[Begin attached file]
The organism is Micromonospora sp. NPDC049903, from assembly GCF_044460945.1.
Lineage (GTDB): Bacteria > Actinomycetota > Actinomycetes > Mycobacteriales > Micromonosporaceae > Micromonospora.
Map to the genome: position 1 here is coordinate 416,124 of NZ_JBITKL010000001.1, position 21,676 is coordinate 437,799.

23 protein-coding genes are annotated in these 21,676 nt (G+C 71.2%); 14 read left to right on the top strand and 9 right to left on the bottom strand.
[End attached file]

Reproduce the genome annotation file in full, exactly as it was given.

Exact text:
The organism is Micromonospora sp. NPDC049903, from assembly GCF_044460945.1.
Lineage (GTDB): Bacteria > Actinomycetota > Actinomycetes > Mycobacteriales > Micromonosporaceae > Micromonospora.
Map to the genome: position 1 here is coordinate 416,124 of NZ_JBITKL010000001.1, position 21,676 is coordinate 437,799.

23 protein-coding genes are annotated in these 21,676 nt (G+C 71.2%); 14 read left to right on the top strand and 9 right to left on the bottom strand.